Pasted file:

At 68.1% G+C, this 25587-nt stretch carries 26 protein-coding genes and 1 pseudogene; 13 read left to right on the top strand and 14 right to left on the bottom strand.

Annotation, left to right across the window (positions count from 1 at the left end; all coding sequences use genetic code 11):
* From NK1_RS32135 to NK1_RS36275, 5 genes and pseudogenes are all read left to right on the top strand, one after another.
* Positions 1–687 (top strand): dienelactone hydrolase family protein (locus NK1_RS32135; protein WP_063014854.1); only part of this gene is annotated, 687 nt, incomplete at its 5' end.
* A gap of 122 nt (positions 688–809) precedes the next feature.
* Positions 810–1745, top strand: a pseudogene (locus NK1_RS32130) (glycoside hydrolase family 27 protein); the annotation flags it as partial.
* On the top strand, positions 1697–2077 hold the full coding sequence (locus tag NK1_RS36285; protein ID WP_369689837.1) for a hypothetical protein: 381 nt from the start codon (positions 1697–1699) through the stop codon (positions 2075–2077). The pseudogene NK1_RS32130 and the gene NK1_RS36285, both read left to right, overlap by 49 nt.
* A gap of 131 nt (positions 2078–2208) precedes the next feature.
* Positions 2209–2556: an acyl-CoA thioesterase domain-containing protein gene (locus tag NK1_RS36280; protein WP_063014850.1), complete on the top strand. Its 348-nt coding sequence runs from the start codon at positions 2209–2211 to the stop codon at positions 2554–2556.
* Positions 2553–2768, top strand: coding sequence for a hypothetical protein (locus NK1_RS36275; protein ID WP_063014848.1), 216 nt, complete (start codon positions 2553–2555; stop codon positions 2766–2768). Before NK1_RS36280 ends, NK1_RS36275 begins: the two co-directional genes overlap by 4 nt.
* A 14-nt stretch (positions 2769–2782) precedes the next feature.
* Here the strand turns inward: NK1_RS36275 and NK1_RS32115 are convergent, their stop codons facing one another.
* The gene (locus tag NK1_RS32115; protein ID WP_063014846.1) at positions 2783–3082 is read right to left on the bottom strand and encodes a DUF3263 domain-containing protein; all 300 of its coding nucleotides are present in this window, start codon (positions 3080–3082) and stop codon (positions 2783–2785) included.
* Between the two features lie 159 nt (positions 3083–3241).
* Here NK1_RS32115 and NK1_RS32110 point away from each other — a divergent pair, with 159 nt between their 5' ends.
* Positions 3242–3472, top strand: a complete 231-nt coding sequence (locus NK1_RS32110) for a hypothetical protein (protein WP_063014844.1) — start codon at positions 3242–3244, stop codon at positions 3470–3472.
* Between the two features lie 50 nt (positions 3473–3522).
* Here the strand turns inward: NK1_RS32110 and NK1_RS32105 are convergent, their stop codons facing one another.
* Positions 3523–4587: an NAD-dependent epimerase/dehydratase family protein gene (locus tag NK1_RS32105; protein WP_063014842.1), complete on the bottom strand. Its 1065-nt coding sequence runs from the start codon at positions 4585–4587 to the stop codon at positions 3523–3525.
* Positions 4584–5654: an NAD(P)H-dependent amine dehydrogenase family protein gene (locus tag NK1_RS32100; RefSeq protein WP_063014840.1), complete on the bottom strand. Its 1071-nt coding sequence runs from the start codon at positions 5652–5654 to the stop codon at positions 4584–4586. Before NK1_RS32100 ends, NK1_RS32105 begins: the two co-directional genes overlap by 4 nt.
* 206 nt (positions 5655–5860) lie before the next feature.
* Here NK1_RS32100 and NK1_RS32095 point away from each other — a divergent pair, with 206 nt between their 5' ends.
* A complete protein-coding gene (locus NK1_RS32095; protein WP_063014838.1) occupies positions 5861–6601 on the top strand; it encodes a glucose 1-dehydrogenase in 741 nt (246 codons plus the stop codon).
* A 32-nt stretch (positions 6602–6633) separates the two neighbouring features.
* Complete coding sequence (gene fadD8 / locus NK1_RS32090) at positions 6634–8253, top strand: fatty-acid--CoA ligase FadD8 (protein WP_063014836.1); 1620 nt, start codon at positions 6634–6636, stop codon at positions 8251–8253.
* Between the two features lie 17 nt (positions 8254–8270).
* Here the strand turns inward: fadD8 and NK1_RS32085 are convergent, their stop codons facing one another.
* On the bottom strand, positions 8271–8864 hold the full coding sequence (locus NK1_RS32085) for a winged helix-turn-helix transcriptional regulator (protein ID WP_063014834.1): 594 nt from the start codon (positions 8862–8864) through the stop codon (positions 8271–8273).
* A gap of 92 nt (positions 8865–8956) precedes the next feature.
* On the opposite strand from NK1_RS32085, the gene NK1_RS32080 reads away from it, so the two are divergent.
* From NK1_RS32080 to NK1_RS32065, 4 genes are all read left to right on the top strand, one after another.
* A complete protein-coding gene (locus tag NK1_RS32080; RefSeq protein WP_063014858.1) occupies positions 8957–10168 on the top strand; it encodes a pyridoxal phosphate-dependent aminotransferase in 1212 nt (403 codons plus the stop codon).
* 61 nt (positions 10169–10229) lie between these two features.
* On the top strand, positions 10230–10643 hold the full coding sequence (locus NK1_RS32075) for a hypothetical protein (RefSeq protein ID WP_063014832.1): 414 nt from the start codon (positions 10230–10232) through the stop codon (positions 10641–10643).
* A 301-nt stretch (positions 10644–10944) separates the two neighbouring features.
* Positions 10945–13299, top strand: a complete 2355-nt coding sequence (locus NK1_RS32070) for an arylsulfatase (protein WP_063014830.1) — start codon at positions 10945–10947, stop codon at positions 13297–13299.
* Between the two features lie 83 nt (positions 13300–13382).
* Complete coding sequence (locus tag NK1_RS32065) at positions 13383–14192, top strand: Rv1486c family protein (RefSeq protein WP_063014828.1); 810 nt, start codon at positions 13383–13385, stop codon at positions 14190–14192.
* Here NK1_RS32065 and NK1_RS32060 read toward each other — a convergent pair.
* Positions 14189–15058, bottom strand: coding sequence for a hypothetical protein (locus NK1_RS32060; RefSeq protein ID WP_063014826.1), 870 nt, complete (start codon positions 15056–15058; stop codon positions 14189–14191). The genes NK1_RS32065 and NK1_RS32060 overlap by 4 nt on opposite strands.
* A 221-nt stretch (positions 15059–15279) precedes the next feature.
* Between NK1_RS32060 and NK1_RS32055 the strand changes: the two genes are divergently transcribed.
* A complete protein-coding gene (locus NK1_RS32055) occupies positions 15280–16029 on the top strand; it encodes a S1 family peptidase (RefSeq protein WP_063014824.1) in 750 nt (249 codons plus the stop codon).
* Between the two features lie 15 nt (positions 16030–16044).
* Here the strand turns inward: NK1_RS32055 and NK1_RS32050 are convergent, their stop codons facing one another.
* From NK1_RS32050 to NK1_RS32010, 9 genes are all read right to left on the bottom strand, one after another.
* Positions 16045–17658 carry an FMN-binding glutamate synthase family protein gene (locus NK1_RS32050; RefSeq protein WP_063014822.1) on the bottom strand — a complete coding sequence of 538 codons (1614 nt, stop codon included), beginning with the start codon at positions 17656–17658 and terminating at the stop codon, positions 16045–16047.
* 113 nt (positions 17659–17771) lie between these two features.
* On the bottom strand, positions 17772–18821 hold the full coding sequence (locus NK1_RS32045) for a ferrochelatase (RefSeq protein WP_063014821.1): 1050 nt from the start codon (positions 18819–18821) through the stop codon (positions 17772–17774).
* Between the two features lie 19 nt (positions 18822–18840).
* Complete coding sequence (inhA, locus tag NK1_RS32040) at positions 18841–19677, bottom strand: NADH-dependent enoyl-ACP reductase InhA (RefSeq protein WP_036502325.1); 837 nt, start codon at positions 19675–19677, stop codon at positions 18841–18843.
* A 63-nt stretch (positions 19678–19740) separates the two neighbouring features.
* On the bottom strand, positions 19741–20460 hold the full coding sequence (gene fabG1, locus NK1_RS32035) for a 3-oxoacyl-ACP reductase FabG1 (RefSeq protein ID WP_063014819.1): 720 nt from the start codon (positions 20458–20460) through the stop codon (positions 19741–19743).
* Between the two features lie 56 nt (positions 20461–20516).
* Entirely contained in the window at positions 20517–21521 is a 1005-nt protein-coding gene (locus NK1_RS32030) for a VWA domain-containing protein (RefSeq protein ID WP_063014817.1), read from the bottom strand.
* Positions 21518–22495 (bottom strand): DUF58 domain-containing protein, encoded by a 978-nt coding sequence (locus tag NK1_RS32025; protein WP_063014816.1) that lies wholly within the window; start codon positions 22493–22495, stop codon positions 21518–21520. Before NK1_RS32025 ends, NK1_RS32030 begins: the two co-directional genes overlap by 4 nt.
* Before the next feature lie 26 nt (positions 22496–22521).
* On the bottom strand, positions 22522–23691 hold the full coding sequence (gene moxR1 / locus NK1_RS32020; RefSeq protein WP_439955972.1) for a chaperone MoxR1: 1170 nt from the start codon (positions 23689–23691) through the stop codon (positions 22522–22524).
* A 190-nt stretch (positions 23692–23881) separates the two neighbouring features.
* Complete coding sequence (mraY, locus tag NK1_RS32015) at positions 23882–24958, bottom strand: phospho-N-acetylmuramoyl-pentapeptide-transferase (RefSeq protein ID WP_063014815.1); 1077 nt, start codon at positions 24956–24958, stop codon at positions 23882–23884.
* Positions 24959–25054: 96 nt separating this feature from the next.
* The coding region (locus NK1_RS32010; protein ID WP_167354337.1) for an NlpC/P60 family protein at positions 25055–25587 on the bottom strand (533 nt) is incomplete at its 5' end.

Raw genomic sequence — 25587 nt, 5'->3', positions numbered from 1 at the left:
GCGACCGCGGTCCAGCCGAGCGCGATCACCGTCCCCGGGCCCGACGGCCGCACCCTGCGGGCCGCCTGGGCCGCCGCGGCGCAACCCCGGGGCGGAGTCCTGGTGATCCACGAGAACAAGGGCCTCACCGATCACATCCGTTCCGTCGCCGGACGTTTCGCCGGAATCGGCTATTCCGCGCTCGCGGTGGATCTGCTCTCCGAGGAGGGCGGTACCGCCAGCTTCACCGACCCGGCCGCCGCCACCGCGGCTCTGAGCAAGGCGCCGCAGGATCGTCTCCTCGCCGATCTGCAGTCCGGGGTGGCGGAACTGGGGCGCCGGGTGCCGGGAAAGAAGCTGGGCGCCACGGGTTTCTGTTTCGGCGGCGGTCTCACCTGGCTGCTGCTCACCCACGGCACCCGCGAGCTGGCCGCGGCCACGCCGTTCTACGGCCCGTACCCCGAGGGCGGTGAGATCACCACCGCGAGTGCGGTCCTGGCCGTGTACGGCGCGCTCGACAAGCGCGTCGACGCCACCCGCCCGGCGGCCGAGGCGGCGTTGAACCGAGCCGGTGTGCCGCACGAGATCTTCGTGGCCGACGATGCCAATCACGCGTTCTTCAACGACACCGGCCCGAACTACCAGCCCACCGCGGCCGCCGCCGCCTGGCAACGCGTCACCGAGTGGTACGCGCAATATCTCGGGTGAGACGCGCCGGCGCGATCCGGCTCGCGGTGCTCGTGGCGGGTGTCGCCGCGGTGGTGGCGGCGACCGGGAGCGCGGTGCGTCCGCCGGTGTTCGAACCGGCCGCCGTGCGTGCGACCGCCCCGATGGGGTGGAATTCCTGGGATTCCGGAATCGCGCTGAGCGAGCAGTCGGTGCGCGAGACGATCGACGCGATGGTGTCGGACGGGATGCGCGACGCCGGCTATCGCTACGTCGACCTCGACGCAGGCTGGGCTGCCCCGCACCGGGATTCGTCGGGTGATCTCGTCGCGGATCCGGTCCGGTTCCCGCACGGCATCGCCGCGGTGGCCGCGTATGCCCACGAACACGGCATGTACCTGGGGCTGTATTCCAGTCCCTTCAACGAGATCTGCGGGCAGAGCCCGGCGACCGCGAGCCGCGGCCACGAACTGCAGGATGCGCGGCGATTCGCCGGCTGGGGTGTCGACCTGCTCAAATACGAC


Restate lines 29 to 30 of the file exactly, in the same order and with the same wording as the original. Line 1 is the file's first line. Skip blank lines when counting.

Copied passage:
* A gap of 92 nt (positions 8865–8956) precedes the next feature.
* On the opposite strand from NK1_RS32085, the gene NK1_RS32080 reads away from it, so the two are divergent.